On May 9, 2008, the Bush White House issued a memorandum to regularize within 5 years the treatment of information related to the country’s “national interests” which is not classified but which is not for public release. The new designation is to be called Controlled Unclassified Information (CUI) and would replace the current hodgepodge of rules covered under the rubrique of Sensitive but Unclassified (SBU). In theory, this looks like an effort to streamline and harmonize procedures across government. And while it states CUI is not meant
to (i) conceal violations of law, inefficiency, or administrative error; (ii) prevent embarrassment to the Federal Government or any Federal official, any organization, or agency; (iii) improperly or unlawfully interfere with competition in the private sector; or (iv) prevent or delay the release of information that does not require such protection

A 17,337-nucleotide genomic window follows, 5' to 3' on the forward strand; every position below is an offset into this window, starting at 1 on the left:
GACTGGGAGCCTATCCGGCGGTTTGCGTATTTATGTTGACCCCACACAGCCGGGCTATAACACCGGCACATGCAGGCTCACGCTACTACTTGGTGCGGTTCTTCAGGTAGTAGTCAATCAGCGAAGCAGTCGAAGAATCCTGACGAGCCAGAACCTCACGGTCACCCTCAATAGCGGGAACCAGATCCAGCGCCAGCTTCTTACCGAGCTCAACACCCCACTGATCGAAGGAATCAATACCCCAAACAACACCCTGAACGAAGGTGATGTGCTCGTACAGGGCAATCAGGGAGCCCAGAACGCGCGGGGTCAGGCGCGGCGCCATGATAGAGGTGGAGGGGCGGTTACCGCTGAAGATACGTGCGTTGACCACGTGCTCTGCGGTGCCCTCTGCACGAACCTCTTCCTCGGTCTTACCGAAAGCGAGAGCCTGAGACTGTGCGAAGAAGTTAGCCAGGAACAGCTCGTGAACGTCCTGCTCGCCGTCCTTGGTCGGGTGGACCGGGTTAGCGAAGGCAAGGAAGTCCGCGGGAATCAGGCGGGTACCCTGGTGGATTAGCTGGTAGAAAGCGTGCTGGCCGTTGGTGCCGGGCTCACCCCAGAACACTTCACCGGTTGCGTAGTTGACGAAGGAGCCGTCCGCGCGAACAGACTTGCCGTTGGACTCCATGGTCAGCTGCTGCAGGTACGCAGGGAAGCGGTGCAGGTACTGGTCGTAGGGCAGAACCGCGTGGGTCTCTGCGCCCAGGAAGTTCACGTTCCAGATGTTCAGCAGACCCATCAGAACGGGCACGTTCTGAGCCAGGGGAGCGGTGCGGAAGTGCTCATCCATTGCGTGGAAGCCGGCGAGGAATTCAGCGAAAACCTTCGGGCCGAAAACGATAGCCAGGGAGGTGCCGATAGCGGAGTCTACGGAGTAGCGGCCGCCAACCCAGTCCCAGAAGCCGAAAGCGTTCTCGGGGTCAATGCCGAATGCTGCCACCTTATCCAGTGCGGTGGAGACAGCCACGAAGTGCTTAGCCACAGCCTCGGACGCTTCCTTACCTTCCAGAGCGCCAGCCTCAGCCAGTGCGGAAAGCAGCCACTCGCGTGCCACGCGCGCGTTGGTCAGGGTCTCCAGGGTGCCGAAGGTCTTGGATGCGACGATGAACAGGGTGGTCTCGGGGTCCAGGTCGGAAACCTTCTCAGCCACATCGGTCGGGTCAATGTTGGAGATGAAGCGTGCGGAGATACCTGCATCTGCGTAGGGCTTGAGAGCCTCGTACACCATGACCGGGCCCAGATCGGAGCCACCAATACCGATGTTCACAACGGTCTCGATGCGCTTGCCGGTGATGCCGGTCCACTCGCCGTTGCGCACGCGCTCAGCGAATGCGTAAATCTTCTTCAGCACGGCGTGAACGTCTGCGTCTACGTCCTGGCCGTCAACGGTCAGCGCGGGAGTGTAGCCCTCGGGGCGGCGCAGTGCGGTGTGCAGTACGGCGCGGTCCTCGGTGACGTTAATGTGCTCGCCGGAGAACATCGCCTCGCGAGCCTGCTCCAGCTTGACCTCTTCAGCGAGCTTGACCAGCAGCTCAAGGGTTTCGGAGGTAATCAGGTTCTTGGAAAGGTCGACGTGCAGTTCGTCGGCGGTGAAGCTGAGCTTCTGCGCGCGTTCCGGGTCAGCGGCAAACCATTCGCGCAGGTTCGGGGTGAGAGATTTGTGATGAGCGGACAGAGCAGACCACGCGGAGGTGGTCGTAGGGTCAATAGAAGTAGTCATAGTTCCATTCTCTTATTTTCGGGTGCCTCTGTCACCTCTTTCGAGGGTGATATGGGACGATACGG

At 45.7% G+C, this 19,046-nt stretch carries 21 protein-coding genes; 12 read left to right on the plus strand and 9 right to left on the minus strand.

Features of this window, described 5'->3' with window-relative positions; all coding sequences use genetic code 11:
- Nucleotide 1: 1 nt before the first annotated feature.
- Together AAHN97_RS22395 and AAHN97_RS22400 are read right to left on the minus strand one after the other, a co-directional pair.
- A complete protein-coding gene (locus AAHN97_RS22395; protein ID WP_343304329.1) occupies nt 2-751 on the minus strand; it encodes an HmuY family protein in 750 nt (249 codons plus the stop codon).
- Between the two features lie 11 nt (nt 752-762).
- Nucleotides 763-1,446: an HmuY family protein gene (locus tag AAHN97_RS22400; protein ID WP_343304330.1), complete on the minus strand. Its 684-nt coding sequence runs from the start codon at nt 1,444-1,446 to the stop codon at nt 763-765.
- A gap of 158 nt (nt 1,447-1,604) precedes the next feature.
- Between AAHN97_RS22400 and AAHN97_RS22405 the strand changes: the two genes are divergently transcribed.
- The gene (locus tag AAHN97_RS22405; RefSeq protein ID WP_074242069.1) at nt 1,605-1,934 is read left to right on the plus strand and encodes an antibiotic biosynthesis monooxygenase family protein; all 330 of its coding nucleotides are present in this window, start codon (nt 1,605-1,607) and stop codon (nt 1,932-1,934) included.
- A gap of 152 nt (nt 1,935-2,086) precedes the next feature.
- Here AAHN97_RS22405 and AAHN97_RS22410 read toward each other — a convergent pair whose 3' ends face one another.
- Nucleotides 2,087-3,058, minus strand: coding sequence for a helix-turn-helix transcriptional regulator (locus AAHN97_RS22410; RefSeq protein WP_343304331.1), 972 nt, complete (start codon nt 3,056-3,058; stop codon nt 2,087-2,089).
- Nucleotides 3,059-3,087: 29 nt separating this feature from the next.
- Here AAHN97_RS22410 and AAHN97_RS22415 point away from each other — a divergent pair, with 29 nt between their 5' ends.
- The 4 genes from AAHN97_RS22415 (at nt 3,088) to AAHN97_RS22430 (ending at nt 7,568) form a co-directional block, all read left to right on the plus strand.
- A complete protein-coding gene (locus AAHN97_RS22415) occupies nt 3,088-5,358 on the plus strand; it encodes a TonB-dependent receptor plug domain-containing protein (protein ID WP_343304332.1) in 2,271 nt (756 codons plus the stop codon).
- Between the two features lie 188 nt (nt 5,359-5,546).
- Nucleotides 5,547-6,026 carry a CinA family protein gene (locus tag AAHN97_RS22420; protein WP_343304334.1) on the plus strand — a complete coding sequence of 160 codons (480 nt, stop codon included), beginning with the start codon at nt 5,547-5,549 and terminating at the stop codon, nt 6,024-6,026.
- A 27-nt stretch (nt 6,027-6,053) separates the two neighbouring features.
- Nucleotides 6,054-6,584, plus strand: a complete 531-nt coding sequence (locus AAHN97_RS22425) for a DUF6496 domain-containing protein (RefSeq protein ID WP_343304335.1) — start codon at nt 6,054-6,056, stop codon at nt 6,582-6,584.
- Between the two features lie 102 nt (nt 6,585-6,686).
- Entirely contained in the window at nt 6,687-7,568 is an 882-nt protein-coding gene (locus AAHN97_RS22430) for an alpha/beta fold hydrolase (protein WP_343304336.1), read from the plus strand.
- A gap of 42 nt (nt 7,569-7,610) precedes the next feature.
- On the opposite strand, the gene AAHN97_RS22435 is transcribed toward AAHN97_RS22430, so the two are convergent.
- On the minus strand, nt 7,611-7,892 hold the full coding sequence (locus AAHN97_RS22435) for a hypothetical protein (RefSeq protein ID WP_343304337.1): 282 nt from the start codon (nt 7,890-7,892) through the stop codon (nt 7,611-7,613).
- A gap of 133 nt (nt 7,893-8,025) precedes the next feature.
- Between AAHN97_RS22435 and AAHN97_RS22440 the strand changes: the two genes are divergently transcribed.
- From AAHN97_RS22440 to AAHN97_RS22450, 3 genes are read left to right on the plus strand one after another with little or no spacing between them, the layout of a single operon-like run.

the determination of what CUI covers is very vague
Such determination should be based on mission requirements, business prudence, legal privilege, the protection of personal or commercial rights, safety, or security
For instance, since the mission of the Department of Homeland Security is homeland security and the Defense Department, the nation’s defense, virtually anything related to what these departments do could fall under the CUI designation. In addition, CUI could make disclosures under FOIA easier to deny.
CUI markings may inform but do not control the decision of whether to disclose or release the information to the public, such as in response to a request made pursuant to the Freedom of Information Act (FOIA)
This is a good news bad news story. The bad news is that this has been the most secretive and least transparent Administration in the country’s history and this looks like another effort to hide from the public whatever it wants whenever it wants. The good news is that most of this will not be implemented until a new Administration takes office. This seems rather to be another last minute attempt, like that of naming political commissars to government departments (see item 283), to influence the conduct of the next Administration or at least lay down booby traps for it.